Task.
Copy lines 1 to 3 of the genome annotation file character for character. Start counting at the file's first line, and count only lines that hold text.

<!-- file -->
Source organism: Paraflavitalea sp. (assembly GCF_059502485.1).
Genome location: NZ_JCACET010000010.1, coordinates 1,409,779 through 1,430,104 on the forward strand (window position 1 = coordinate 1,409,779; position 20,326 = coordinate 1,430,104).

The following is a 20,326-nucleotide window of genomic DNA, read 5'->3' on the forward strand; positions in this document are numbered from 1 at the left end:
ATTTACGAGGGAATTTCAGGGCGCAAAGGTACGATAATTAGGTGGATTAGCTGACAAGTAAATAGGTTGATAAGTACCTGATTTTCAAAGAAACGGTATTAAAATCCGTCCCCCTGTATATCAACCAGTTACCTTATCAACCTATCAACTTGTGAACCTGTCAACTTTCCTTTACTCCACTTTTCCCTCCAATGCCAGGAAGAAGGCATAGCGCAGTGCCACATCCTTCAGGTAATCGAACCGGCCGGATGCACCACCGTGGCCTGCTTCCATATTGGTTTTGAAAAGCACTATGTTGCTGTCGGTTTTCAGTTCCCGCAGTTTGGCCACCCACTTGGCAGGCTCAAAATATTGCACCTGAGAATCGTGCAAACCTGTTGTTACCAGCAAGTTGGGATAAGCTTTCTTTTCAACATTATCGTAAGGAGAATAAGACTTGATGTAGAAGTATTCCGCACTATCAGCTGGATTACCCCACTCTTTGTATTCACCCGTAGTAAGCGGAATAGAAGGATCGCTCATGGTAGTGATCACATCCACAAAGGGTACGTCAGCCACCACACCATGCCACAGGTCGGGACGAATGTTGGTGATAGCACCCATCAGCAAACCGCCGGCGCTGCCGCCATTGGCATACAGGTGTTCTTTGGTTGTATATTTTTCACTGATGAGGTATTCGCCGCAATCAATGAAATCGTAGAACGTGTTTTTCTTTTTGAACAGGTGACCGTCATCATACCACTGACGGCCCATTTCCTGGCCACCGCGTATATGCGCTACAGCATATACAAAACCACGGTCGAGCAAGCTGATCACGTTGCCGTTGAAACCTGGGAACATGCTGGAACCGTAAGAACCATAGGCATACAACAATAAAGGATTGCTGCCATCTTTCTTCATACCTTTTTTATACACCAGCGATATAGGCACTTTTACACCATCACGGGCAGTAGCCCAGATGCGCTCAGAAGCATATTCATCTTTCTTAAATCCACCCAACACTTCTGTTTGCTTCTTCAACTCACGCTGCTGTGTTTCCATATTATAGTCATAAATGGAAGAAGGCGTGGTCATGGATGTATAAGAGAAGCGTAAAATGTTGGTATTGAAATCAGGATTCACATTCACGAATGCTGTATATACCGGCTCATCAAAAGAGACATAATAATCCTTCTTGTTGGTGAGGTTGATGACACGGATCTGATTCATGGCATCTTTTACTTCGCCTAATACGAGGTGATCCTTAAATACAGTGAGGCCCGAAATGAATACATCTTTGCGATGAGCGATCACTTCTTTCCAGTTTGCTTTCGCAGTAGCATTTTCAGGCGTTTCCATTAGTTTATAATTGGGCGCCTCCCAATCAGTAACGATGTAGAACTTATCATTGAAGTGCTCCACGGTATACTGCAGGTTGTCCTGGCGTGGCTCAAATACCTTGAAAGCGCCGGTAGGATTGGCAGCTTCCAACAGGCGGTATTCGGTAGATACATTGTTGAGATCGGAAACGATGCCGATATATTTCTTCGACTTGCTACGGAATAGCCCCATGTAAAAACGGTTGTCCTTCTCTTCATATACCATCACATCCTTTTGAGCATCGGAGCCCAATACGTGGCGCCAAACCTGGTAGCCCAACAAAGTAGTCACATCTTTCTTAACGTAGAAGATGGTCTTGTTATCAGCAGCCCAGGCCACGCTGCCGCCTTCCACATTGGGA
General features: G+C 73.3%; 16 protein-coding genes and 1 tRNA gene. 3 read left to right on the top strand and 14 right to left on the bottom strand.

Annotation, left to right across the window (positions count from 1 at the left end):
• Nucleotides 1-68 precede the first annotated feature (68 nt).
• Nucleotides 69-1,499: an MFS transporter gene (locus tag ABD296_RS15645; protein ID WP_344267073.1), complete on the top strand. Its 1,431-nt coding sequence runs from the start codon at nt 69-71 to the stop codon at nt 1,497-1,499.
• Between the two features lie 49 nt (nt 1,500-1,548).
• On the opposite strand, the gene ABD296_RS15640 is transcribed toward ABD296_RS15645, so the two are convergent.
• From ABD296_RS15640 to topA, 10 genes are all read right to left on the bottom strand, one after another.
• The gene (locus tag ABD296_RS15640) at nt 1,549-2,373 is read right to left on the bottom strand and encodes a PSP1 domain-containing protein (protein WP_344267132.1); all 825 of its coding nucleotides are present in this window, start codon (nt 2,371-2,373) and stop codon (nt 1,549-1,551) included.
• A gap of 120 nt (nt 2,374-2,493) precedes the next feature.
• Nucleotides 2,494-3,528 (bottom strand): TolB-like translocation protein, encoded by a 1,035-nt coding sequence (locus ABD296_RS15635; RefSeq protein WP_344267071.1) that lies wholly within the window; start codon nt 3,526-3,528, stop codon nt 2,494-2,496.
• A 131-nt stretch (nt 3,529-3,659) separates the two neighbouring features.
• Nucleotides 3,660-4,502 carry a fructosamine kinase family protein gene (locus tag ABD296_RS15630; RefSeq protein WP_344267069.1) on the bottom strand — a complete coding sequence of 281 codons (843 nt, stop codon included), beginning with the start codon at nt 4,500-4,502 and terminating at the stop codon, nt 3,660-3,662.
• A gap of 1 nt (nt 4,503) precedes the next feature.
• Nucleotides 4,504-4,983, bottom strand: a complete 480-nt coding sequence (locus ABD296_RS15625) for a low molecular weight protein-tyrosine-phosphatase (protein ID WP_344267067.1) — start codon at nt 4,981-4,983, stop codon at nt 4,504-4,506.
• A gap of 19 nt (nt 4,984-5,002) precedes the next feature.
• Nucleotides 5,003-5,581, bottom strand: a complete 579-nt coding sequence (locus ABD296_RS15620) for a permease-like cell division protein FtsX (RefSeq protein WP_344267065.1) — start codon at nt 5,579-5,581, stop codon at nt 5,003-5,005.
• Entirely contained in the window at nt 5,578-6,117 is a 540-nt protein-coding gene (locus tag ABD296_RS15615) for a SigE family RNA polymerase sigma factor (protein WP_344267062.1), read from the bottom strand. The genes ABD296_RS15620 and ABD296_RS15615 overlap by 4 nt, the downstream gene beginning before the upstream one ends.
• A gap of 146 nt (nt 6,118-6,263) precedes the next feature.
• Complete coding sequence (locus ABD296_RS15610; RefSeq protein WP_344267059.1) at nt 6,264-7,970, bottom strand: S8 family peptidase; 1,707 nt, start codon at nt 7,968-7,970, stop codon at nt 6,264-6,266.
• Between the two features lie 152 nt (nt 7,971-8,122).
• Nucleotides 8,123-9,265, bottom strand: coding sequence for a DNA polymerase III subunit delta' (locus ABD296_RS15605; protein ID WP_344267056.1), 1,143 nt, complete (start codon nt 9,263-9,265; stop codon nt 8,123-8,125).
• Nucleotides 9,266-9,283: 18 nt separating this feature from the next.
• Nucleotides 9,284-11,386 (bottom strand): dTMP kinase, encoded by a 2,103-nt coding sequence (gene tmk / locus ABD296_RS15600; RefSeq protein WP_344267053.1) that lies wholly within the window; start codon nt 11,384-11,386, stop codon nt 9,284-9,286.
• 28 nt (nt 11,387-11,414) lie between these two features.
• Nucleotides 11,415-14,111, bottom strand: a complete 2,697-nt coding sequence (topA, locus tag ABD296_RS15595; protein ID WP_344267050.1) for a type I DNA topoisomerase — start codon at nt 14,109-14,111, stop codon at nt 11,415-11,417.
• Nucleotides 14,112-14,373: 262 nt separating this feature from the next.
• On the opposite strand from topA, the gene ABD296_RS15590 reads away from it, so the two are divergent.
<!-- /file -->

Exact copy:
Source organism: Paraflavitalea sp. (assembly GCF_059502485.1).
Genome location: NZ_JCACET010000010.1, coordinates 1,409,779 through 1,430,104 on the forward strand (window position 1 = coordinate 1,409,779; position 20,326 = coordinate 1,430,104).

The following is a 20,326-nucleotide window of genomic DNA, read 5'->3' on the forward strand; positions in this document are numbered from 1 at the left end: